Small- and medium-sized enterprises offer a range of innovative products and services, but often face barriers when trying to do business with government. A recent webinar heard experts’ views on how technology and innovation is helping governments to better engage potential SME suppliers, for the benefit of both parties
Governments around the world are stepping up efforts to spend more of their procurement budgets with small and medium-sized enterprises (SMEs), as the audience heard at a webinar in early February entitled ‘Buying better: how innovation is helping unlock government procurement for SMEs’, organised by Global Government Forum and sister publication Global Government Fintech, and supported by knowledge partner Mastercard. In addition to exploring initiatives that have helped SMEs win a slice of government procurement spend, panellists also considered the barriers SMEs still face and how these could be lifted.
The COVID-19 pandemic has certainly added momentum for change, as Olga LaBelle, vice president for government engagement at Mastercard, noted. “What the pandemic highlighted for all of us and certainly for governments is that we live in a deeply interconnected world,” she said. “It’s exposed the vulnerabilities in the traditional supply chain, as governments saw first-hand when they tried to secure protective equipment and medical supplies.”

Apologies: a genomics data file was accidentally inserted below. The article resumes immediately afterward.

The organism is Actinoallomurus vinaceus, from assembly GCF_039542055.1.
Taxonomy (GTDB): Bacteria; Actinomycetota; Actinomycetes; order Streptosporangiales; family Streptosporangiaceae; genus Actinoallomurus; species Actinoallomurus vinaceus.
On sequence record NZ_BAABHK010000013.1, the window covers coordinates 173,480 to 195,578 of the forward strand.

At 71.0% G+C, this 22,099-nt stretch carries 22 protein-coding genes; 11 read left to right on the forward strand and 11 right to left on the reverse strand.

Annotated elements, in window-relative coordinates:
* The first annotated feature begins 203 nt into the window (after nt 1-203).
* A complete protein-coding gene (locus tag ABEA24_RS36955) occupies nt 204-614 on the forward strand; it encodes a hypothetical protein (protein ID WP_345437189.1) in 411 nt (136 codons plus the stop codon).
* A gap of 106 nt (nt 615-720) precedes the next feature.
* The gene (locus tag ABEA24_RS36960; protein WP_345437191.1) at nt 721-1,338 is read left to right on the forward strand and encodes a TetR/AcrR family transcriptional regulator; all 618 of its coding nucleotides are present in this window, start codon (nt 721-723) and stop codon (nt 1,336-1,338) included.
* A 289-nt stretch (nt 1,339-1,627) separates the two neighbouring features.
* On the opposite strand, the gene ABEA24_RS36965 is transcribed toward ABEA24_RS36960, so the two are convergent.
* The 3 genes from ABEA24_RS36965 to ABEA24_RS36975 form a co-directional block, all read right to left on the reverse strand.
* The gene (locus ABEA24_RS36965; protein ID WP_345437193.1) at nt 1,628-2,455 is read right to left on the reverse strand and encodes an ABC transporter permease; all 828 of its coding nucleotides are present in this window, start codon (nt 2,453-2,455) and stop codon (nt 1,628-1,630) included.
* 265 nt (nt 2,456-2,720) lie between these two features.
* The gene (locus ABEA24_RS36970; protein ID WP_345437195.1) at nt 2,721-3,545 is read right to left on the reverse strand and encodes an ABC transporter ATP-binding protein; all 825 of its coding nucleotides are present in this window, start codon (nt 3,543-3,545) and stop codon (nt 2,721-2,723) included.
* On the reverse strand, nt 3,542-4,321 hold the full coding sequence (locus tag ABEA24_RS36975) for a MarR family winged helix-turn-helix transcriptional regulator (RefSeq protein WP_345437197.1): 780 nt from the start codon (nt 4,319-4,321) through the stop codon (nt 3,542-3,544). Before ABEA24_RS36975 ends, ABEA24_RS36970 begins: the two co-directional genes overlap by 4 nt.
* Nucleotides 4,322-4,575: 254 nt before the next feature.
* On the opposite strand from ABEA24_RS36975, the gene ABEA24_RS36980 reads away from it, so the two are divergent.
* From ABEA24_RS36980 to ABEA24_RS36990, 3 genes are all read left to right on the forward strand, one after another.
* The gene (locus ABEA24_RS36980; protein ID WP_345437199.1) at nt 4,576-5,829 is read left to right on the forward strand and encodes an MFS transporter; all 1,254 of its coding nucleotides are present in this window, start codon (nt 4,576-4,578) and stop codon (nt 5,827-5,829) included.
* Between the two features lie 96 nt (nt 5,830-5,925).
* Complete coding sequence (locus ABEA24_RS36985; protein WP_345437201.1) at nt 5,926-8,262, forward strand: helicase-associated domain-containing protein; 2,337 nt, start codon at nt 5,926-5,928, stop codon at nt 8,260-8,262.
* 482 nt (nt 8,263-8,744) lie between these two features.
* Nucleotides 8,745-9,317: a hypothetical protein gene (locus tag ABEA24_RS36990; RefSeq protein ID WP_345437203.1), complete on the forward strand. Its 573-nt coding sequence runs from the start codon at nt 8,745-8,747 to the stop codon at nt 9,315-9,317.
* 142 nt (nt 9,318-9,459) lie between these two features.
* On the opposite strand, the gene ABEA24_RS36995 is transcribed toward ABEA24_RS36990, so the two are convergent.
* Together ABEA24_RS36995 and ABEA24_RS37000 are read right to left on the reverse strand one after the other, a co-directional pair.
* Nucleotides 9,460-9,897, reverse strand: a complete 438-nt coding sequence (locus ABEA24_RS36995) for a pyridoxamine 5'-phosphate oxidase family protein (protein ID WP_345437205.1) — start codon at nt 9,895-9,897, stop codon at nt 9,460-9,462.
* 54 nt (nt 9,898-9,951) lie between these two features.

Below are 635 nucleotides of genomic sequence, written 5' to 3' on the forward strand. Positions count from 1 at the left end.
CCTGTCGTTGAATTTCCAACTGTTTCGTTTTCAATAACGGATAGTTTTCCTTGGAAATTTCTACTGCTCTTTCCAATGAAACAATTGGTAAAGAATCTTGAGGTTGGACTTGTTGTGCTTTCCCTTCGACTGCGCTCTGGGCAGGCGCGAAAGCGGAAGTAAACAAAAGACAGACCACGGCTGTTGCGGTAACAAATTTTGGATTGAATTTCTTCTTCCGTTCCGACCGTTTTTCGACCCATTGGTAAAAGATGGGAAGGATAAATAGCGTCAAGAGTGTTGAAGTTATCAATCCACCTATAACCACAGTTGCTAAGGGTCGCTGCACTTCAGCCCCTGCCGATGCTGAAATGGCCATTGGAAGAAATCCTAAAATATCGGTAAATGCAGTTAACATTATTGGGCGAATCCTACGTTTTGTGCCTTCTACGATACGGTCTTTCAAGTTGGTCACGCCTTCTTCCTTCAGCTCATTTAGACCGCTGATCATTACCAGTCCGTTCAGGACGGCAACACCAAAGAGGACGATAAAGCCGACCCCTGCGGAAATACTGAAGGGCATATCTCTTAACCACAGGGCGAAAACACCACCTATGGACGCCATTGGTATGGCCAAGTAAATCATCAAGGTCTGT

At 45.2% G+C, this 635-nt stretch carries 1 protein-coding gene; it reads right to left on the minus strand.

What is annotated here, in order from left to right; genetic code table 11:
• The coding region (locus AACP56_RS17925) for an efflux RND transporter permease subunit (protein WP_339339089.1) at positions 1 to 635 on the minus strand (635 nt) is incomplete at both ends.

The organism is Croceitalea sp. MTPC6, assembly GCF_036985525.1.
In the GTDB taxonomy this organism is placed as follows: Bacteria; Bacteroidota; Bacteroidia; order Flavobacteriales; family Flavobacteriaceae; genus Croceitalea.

LaBelle noted that governments are increasingly looking to build flexibility and resilience into their supply chains and find new ways to restart key sectors. In OECD countries, government procurement represents 12% of GDP. “So what they buy and who they buy from is really one of the biggest tools that they have for spurring economic growth and economic recovery out of this pandemic. And we’re seeing more and more governments really looking more broadly at how they can use innovation and technology to better engage SMEs,” she said.
Four key barriers
Engagement is, however, proving to be a challenge. A study carried out by Mastercard last year found that despite ambitious policies, there are four significant barriers which still stand in the way of SMEs’ participation. LaBelle identified the first one to be lack of access and awareness of government procurement processes, including, for example, how to find bid opportunities where they have a chance of winning. “They are often up against companies with whole departments dedicated to government procurement. That expertise and knowledge is not a skill they have.”
Capital capacity is the second big barrier – SMEs don’t have the upfront capital to invest in fulfilling large government contracts. And where they do win contracts, they often struggle with cashflow due to payment delays.